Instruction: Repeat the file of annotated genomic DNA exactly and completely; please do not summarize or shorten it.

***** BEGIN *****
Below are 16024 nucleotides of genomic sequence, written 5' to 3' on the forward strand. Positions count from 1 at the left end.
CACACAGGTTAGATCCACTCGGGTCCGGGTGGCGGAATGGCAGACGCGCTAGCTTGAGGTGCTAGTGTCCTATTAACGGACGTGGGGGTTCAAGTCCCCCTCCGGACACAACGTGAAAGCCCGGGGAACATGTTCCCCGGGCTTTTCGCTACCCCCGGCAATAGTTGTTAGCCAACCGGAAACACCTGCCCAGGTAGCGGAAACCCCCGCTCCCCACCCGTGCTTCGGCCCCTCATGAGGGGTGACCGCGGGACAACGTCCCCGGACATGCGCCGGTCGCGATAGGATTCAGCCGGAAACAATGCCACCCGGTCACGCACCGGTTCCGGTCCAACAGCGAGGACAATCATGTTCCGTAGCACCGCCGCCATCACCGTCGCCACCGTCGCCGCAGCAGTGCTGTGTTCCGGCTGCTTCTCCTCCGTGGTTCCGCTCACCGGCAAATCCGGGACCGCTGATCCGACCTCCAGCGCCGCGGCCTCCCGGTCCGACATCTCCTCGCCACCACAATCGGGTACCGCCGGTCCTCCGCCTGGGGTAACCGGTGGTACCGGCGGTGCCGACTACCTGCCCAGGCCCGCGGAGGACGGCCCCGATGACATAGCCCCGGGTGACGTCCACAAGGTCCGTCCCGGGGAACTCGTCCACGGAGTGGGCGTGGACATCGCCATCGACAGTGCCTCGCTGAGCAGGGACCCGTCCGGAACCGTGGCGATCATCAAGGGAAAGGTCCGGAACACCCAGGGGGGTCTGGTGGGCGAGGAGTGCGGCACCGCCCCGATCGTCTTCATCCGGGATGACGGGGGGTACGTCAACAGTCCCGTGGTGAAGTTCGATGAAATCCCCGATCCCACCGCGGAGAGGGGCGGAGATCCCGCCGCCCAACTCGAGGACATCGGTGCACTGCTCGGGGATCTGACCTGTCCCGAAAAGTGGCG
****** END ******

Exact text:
Below are 16024 nucleotides of genomic sequence, written 5' to 3' on the forward strand. Positions count from 1 at the left end.
CACACAGGTTAGATCCACTCGGGTCCGGGTGGCGGAATGGCAGACGCGCTAGCTTGAGGTGCTAGTGTCCTATTAACGGACGTGGGGGTTCAAGTCCCCCTCCGGACACAACGTGAAAGCCCGGGGAACATGTTCCCCGGGCTTTTCGCTACCCCCGGCAATAGTTGTTAGCCAACCGGAAACACCTGCCCAGGTAGCGGAAACCCCCGCTCCCCACCCGTGCTTCGGCCCCTCATGAGGGGTGACCGCGGGACAACGTCCCCGGACATGCGCCGGTCGCGATAGGATTCAGCCGGAAACAATGCCACCCGGTCACGCACCGGTTCCGGTCCAACAGCGAGGACAATCATGTTCCGTAGCACCGCCGCCATCACCGTCGCCACCGTCGCCGCAGCAGTGCTGTGTTCCGGCTGCTTCTCCTCCGTGGTTCCGCTCACCGGCAAATCCGGGACCGCTGATCCGACCTCCAGCGCCGCGGCCTCCCGGTCCGACATCTCCTCGCCACCACAATCGGGTACCGCCGGTCCTCCGCCTGGGGTAACCGGTGGTACCGGCGGTGCCGACTACCTGCCCAGGCCCGCGGAGGACGGCCCCGATGACATAGCCCCGGGTGACGTCCACAAGGTCCGTCCCGGGGAACTCGTCCACGGAGTGGGCGTGGACATCGCCATCGACAGTGCCTCGCTGAGCAGGGACCCGTCCGGAACCGTGGCGATCATCAAGGGAAAGGTCCGGAACACCCAGGGGGGTCTGGTGGGCGAGGAGTGCGGCACCGCCCCGATCGTCTTCATCCGGGATGACGGGGGGTACGTCAACAGTCCCGTGGTGAAGTTCGATGAAATCCCCGATCCCACCGCGGAGAGGGGCGGAGATCCCGCCGCCCAACTCGAGGACATCGGTGCACTGCTCGGGGATCTGACCTGTCCCGAAAAGTGGCG